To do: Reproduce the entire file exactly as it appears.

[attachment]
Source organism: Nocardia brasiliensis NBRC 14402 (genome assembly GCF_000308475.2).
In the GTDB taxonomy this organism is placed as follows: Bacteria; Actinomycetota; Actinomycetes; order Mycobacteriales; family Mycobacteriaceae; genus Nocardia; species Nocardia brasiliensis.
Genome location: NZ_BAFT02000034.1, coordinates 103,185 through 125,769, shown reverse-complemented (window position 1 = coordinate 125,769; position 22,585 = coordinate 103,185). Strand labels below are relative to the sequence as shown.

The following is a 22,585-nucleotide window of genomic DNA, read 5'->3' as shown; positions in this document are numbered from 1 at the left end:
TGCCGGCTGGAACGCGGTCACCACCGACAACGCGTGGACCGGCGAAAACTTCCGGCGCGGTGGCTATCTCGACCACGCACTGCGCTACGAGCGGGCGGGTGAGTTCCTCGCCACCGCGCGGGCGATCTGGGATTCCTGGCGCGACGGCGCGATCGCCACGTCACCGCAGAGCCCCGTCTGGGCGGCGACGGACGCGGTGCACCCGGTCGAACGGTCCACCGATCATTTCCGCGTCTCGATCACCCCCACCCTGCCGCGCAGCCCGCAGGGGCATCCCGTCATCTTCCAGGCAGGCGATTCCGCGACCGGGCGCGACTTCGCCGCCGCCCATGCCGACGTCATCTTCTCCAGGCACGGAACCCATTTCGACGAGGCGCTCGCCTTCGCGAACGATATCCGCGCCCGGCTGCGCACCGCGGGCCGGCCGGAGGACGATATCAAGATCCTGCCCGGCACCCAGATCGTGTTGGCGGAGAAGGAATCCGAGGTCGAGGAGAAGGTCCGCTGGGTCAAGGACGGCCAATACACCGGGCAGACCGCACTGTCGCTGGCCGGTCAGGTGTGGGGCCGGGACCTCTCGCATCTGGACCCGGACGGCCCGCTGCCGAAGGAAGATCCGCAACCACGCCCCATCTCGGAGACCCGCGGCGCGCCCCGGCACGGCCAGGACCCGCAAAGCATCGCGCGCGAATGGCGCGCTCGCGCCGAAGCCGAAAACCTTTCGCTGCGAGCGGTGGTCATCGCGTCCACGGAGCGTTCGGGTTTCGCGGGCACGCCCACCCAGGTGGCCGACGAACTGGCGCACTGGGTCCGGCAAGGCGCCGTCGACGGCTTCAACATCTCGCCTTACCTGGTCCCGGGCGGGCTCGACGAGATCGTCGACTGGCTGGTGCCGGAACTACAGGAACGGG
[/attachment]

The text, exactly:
Source organism: Nocardia brasiliensis NBRC 14402 (genome assembly GCF_000308475.2).
In the GTDB taxonomy this organism is placed as follows: Bacteria; Actinomycetota; Actinomycetes; order Mycobacteriales; family Mycobacteriaceae; genus Nocardia; species Nocardia brasiliensis.
Genome location: NZ_BAFT02000034.1, coordinates 103,185 through 125,769, shown reverse-complemented (window position 1 = coordinate 125,769; position 22,585 = coordinate 103,185). Strand labels below are relative to the sequence as shown.

The following is a 22,585-nucleotide window of genomic DNA, read 5'->3' as shown; positions in this document are numbered from 1 at the left end:
TGCCGGCTGGAACGCGGTCACCACCGACAACGCGTGGACCGGCGAAAACTTCCGGCGCGGTGGCTATCTCGACCACGCACTGCGCTACGAGCGGGCGGGTGAGTTCCTCGCCACCGCGCGGGCGATCTGGGATTCCTGGCGCGACGGCGCGATCGCCACGTCACCGCAGAGCCCCGTCTGGGCGGCGACGGACGCGGTGCACCCGGTCGAACGGTCCACCGATCATTTCCGCGTCTCGATCACCCCCACCCTGCCGCGCAGCCCGCAGGGGCATCCCGTCATCTTCCAGGCAGGCGATTCCGCGACCGGGCGCGACTTCGCCGCCGCCCATGCCGACGTCATCTTCTCCAGGCACGGAACCCATTTCGACGAGGCGCTCGCCTTCGCGAACGATATCCGCGCCCGGCTGCGCACCGCGGGCCGGCCGGAGGACGATATCAAGATCCTGCCCGGCACCCAGATCGTGTTGGCGGAGAAGGAATCCGAGGTCGAGGAGAAGGTCCGCTGGGTCAAGGACGGCCAATACACCGGGCAGACCGCACTGTCGCTGGCCGGTCAGGTGTGGGGCCGGGACCTCTCGCATCTGGACCCGGACGGCCCGCTGCCGAAGGAAGATCCGCAACCACGCCCCATCTCGGAGACCCGCGGCGCGCCCCGGCACGGCCAGGACCCGCAAAGCATCGCGCGCGAATGGCGCGCTCGCGCCGAAGCCGAAAACCTTTCGCTGCGAGCGGTGGTCATCGCGTCCACGGAGCGTTCGGGTTTCGCGGGCACGCCCACCCAGGTGGCCGACGAACTGGCGCACTGGGTCCGGCAAGGCGCCGTCGACGGCTTCAACATCTCGCCTTACCTGGTCCCGGGCGGGCTCGACGAGATCGTCGACTGGCTGGTGCCGGAACTACAGGAACGGG